Contested divorces with small businesses can be very complicated. Some businesses have minimal value if one of the parties is removed from it, or the business may have no value outside of its job creation value. Other small businesses have a large amount of independent value through branding or market share, and have a significant value that must be taken into consideration. Small businesses can also be complicated if they involve a sole proprietorship, and expenses must be looked at with a fine tooth comb to determine what expenses should be added back into income calculations.
You should expect additional legal and expert costs if you have a small business involved in a contested divorce. There is an increased likelihood that experts will be needed, such as a CPA or other professional with business valuation experience. Further, there is usually a large number of financial documents that must be reviewed by your attorney through the discovery process which are very time consuming but also very important. If you are very active in the business and confident in your valuation of the business, or you and your spouse are in agreement on the valuation of the business, sometimes a waiver may be possible to keep legal and expert costs down.
The business valuation process can be daunting for many attorneys. Make sure you have an attorney that is prepared to deal with such issues. Although it is very rare to find a skilled contested divorce attorney who worked in a business valuation capacity, many attorneys have taken steps to prepare them for these obstacles. At your initial consultation, ask your attorney if they have completed any accounting or finance classes, as well as other continuing legal education, which will allow your lawyer to effectively communicate with other financial and accounting professionals and to be able to recognize problem areas with needs for non-legal expertise.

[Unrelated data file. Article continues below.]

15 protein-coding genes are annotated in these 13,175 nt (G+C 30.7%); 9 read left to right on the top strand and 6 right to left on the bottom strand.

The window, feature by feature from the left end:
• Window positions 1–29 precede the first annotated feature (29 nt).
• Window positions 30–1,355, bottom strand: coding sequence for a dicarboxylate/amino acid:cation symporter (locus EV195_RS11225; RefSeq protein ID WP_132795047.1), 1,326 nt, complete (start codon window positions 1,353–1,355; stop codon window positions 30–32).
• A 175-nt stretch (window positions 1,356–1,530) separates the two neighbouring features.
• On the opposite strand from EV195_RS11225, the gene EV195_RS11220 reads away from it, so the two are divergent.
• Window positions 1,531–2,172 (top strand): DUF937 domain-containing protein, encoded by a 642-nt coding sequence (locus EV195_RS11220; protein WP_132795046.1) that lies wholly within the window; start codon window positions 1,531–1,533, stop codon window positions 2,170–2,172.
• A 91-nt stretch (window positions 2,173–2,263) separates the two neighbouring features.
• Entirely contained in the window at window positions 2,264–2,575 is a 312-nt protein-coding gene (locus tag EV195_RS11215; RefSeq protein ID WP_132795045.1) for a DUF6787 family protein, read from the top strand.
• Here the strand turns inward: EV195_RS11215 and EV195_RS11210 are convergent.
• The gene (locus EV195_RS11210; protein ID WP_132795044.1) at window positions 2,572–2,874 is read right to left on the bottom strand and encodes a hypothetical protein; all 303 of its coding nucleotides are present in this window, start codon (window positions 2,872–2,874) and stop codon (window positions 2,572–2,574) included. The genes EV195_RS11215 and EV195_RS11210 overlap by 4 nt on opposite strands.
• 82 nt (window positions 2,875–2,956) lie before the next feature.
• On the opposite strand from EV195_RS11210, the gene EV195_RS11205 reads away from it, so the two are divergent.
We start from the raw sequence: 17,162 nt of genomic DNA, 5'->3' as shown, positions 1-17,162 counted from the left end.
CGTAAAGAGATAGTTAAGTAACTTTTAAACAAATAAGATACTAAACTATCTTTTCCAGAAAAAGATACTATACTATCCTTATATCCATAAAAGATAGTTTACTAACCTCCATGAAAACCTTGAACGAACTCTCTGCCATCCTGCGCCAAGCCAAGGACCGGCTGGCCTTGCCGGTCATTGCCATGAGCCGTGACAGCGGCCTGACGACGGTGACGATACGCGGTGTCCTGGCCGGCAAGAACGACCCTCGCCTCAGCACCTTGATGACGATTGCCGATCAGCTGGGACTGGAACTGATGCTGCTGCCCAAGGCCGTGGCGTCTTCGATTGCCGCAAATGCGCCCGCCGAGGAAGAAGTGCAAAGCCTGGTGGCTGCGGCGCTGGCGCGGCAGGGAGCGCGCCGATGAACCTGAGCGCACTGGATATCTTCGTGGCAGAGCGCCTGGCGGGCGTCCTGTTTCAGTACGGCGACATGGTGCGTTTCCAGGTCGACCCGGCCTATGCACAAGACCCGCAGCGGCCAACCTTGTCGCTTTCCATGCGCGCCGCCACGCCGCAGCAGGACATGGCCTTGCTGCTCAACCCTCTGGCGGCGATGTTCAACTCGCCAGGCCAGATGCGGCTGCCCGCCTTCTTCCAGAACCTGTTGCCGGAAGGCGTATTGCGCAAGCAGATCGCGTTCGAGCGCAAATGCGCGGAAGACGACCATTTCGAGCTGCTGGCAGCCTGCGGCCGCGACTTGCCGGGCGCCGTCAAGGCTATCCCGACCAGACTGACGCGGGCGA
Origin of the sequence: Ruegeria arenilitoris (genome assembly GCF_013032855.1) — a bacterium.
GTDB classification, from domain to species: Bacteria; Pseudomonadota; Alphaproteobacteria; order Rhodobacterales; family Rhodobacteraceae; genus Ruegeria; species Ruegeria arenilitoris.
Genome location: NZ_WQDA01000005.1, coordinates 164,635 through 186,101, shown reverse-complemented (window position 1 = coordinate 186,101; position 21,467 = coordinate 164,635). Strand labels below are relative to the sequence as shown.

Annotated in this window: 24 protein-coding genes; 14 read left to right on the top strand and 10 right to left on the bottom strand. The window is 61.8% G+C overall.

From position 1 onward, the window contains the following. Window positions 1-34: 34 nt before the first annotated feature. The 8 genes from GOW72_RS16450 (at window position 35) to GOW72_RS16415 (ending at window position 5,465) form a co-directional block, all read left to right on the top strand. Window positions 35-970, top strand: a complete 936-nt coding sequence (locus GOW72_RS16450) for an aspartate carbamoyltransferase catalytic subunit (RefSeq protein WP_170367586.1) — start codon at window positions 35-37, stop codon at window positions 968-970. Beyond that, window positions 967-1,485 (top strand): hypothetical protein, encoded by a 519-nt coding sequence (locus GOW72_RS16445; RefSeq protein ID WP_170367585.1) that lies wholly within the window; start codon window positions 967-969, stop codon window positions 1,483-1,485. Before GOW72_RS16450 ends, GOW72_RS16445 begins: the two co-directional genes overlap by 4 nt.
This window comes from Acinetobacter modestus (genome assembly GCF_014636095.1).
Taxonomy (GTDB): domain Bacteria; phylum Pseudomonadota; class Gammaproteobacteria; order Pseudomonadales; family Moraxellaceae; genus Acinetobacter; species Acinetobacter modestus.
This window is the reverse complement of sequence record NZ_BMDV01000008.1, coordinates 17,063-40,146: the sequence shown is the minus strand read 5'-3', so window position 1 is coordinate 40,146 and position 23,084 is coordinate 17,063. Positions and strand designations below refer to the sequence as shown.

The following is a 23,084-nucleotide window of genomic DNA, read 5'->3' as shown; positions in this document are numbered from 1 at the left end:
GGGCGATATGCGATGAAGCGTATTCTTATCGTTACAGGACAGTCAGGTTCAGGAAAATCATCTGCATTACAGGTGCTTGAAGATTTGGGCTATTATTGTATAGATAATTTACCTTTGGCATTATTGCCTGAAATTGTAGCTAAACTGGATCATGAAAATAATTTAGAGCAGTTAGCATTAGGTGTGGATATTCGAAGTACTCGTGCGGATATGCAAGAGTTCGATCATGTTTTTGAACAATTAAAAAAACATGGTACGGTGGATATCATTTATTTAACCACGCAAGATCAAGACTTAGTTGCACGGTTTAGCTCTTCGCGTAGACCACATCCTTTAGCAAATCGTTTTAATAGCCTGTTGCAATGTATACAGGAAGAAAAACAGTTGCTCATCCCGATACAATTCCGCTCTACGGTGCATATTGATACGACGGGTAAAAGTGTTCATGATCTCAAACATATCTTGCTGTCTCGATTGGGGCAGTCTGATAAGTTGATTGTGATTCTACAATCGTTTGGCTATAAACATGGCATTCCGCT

Tips for Small Business Owners in Anticipation of Divorce:
- 1.Make sure your business is separate and apart. Do not co-mingle money for your business that needs to be paid out with your own money. This could result in your income appearing artificially higher than it actually is, and the other attorney will be sure to take advantage of this fact.
- Make sure business funds are in a separate account. When a couple files for divorce, a statutory injunction goes into place that prevents you from making any expenditures that are not standard. This could cause undue hardship if your business funds have not been kept separate, and could prevent you from taking advantage of possible opportunities while the divorce is pending.
- Make sure your taxes are filed. If the taxes aren’t filed this could delay your divorce while the attorneys attempt to figure out marital tax liability for the business, and whether it should be considered purely marital or attach to the business.
- Watch the joint tax returns. If you and your spouse file your taxes jointly, and you signed off on the income information for the business, you can’t go back and tell the divorce court that you lied to the IRS and your spouse was really making more. Perjury is a problem, and if you got cute on your taxes with your spouse you could get burned in divorce court.
- If you are in a partnership, check your membership paperwork. There may be provisions and requirements for you to follow during a divorce proceeding.
- Keep your spouse away from the business. The less involved they are, the more likely the court is going to agree it should belong to you.
- If you are reading this far enough in advance, PLEASE GET A PRENUP! Designate the business and its profits as separate marital property in advance and avoid the issue. This is especially important if you plan to have partners in the future. In fact, many businesses like law offices and medical practices will require you to have a prenuptial agreement in place.
- Make sure to put a protective order in place to prevent sensitive client information from being distributed.
Disclaimer: This is not legal advice. Morgan Smith is a family lawyer located in downtown Nashville, Tennessee (Middle Tennessee). Although Attorney Morgan Smith is licensed in both Tennessee and the District of Columbia, family law is very state specific, and this information is based on Attorney Morgan Smith’s experience in Middle Tennessee, and specifically Nashville and Davidson County, Sumner County, Wilson County, Rutherford County, Williamson County, Cheatham County, and Robertson County. If you have specific questions regarding your case, call the Law Office of Morgan Smith and Morgan will be happy to consult with you by phone at (615) 620-5848 or set up an in person consultation.